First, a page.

We used a density-based thresholding procedure to filter information in the EEG raw networks by retaining and binarizing the strongest edges. Despite the consequent information loss, thresholding is often adopted to mitigate the uncertainty of the weakest edges, reduce the false positives and facilitate the interpretation of the inferred network topology [13,17].

Selecting a binarizing threshold does have an impact on the topological structure of brain networks [82]. Based on the optimization of fundamental properties of complex systems, i.e. efficiency and economy, the adopted thresholding criterion (ECO) leads to sparse networks, with an average node degree *k* = 3, causing possible nodes to be disconnected. However, it has demonstrated empirically that the size of the resulting largest component typically contains more than 60% of the brain nodes, thus ensuring a sparse but meaningful network structure [44]. In a separate analysis, we verified that the validity of the model and the characteristic between-condition differences observed in the *alpha* band were also globally preserved for *k* = 5 (electronic supplementary material, Supp_text.pdf).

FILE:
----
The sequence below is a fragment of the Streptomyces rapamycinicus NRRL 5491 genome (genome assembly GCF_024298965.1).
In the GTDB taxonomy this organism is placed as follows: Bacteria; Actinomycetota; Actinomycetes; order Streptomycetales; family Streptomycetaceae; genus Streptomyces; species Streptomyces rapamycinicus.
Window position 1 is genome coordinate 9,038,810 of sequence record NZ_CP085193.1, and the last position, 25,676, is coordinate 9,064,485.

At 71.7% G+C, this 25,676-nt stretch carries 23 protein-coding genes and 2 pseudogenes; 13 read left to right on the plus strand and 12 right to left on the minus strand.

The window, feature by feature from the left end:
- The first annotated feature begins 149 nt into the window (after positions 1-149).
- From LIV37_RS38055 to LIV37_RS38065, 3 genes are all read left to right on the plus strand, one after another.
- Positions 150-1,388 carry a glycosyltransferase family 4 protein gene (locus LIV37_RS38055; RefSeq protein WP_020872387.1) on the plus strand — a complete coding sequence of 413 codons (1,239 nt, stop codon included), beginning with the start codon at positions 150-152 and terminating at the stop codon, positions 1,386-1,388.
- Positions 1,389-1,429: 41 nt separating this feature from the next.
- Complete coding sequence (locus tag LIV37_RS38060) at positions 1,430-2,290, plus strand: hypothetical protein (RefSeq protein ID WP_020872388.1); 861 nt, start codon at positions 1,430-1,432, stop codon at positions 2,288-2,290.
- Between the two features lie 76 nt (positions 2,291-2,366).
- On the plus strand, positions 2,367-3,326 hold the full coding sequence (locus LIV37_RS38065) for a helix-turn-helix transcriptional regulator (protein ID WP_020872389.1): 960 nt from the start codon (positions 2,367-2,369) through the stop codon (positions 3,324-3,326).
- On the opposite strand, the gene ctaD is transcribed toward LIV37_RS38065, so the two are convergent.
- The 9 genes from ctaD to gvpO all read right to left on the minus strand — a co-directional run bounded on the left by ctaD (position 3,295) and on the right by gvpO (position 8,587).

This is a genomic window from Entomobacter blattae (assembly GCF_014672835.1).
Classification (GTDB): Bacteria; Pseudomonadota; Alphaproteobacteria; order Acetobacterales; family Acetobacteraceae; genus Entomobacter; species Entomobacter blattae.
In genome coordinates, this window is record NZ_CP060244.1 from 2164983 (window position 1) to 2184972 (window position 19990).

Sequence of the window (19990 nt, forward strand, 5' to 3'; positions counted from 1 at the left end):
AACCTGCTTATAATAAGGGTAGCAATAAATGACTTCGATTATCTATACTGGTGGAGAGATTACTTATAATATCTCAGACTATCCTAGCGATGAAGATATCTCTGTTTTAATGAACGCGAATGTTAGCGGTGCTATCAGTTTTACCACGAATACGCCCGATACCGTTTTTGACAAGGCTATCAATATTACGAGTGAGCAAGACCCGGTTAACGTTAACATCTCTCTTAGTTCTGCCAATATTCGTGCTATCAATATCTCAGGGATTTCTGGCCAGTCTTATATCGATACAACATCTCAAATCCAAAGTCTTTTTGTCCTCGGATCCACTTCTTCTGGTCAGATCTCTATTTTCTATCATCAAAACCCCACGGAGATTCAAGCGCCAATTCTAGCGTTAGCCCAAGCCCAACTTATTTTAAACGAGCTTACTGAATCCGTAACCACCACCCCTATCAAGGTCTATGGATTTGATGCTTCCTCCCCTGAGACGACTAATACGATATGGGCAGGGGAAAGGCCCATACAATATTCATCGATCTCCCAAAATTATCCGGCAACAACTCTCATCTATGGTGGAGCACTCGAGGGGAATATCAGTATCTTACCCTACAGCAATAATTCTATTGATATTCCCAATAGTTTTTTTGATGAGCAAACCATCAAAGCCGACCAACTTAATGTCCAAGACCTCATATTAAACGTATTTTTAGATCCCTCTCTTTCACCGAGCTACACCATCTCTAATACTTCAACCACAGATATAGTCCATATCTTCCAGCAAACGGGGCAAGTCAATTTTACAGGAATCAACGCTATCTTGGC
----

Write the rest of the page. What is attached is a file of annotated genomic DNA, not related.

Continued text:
## Authors' contributions

C.O. and F.D.V.F. both designed the study; C.O. performed the analysis and wrote the paper; and F.D.V.F. wrote the paper.

## Competing interests

We declare we have no competing interests.

## Funding

This work has been partially supported by the Agence Nationale de la Recherche (French programme) ANR-10-IAIHU-06 and ANR-15-NEUC-0006-02.

## Acknowledgements

We are grateful to M. Chavez and J. Guillon for their useful comments and suggestions.

## Footnotes

Electronic supplementary material is available online at https://dx.doi.org/10.6084/m9.figshare.c.3695518.

- Received November 23, 2016.
- Accepted February 10, 2017.

- © 2017 The Author(s)

Published by the Royal Society. All rights reserved.